The people have spoken
The people of Haiti have spoken. <a href=”http://abcnews.go.com/International/wireStory?id=1625791″>Sort of</a>. Ruth says that the people seem to be very happy. At least, the people in her part of town. Still seems kinda fishy to me, but if it is indeed the will of the people, perhaps it’s the right thing.
Haiti election appears to be going well, in spite of the press
Although the press seems anxious to highlight the angry crowds in Cite Soleil who complained when the polls opened 2 hours late, it certainly seems that that’s the only problem so far. One article claims that polls get a “violent start”, but doesn’t actually support this claim in the article itself. Folks were angry that the polls opened late, and some folks got hurt in the shoving.
Two people have died, but as far as I can tell from all the articles that mention this fact, these deaths are completely unrelated to any kind of election violence. So it almost seems like the press wants to make it look far worse than it actually is.
All of this is, I think, a really encouraging sign.
Also encouraging is the report that one candidate, Rene Preval, has a clear lead. That would seem to indicate less problem after the election, in the period of uncertainty when the vote is being counted. And the way that the voting works, someone has to have more than 50% of the vote, or there has to be a runoff election. It would be nice if that’s not necessary.
The least imperfect elections
Today, finally, Haiti will have their presidential election, after several postponements. They’re hoping for the least imperfect elections Haiti could think about having.
There are more than 30 candidates, and one will need to get more than 50% of the vote to win, otherwise there will be a run-off election in another month. BBC lists 8 front-runners.
Illegal to annoy
You’ve *got* to be kidding. This just got signed into law, apparently. If you post an annoying message on teh intarweb, you must not do it anonymously.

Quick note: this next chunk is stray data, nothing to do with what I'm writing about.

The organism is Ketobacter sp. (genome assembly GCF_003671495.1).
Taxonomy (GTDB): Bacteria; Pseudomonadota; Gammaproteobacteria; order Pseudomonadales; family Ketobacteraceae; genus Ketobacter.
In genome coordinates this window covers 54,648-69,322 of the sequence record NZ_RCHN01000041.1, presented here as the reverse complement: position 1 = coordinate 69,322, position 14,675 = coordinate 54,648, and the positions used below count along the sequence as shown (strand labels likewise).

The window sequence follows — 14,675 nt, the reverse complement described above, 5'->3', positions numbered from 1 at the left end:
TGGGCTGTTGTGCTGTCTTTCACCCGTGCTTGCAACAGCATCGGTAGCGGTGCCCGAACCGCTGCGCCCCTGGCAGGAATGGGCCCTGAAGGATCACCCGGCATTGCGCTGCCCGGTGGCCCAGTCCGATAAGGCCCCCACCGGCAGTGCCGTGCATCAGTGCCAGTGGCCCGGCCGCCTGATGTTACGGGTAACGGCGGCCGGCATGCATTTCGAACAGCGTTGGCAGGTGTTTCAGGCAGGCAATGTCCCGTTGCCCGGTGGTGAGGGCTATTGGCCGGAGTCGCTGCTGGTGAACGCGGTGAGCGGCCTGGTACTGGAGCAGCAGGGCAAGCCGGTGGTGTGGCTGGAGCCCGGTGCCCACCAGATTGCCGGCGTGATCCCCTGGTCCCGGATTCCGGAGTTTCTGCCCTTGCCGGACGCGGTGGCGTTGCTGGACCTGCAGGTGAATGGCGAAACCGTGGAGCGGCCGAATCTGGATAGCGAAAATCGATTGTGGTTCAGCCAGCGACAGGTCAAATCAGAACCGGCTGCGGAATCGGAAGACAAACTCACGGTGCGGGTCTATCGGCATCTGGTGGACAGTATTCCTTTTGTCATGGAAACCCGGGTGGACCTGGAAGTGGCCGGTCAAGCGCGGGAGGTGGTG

Create an e-annoyance, go to jail
Which begs the question – if you post an annoying message anonymously, who are they going to prosecute?
Also, who gets to define what “annoying” means?
$1.98 for gas
Evidently, the last few months has succeeded in persuading us that $1.98 is a *great* price for gas. *sigh*
(Yeah, I know, you folks in Europe pay $8 and $9. I know. You mentioned that. That doesn’t make me think $2 is a good price. Thanks for trying, though.)
Since I don’t own a Windows computer, and I don’t buy many CDs, I’ve been a little confused by the recent coverage of Sony’s silly “copy protection” software.
This started a few days ago when I first listened to an NPR technology podcast in which both the interviewer and the interviewee were grossly ignorant of what they were talking about. (The particular mp3 file is here and the NPR technology podcasts are here.)
The reporter stated that the CD might contain a “rootkit”, so named because, quoth she, “it’s at the root of the computer.” Brilliant. (For a better, and actually accurate, description of what a rootkit is, see Wikipedia.) It gets installed, she went on, after “popping a CD into your hard drive.” Again, brilliant. And that “rootkit codes create secret spaces in your computer, where all kinds of things might happen.” Clear explanation, hmm? Sheesh.
Next, she spoke to some talking head at Sony, who stated, in a brilliant moment of “let them eat cake,” “Most people don’t even know what a rootkit is, so why should they care about it?” He went on to say that the software isn’t spyware, because “no information ever gets communicated back to the user.” Yes, that’s a direct quote. What is communicated to me by these quotes is that Sony cares *only* about their bottom line, and intends to exploit the customer in any way possible in order to further that goal. No, I’m not anti-capitalist. Yes, I believe that companies legitimately exist to make money. But, at the same time, I refuse to do business with companies who are totally self-interested, and don’t care a whit for the (to quote Prince Charles) “bloody people.”
I’m also perplexed by the claim that the software hides itself. To quote the San Francisco Chronicle, the software “hides deep in the Windows operating system”, and “is difficult to remove without damaging the computer.” What does that mean, exactly?
Software consists of files, and, in the case of Windows, entries in the Registry. To remove the software, you identify and remove the files and the Registry entries, right? The only think I can imagine interfereing with that is if the software is modifying dll files from other applications, or if it is actually inserting code into, say, the kernel. Files can’t be hidden, and registry entries can’t be hidden, because they’re just files on a filesystem.
Now, granted, I don’t use Windows, so I may be ignorant here, but if a file *can* be hidden, then Microsoft is at least as much to blame here as Sony. Having files be genuinely “hidden” in some sense is just plain dopey and bad design. And, presumably, in order to be even there at all in any real sense, something (the software that wants to use them) must be able to find them and use them, so they’re not really hidden.
So once again, I’m perplexed as to how software can “hide itself” in any real sense.
Maybe that’s because I use a real operating system.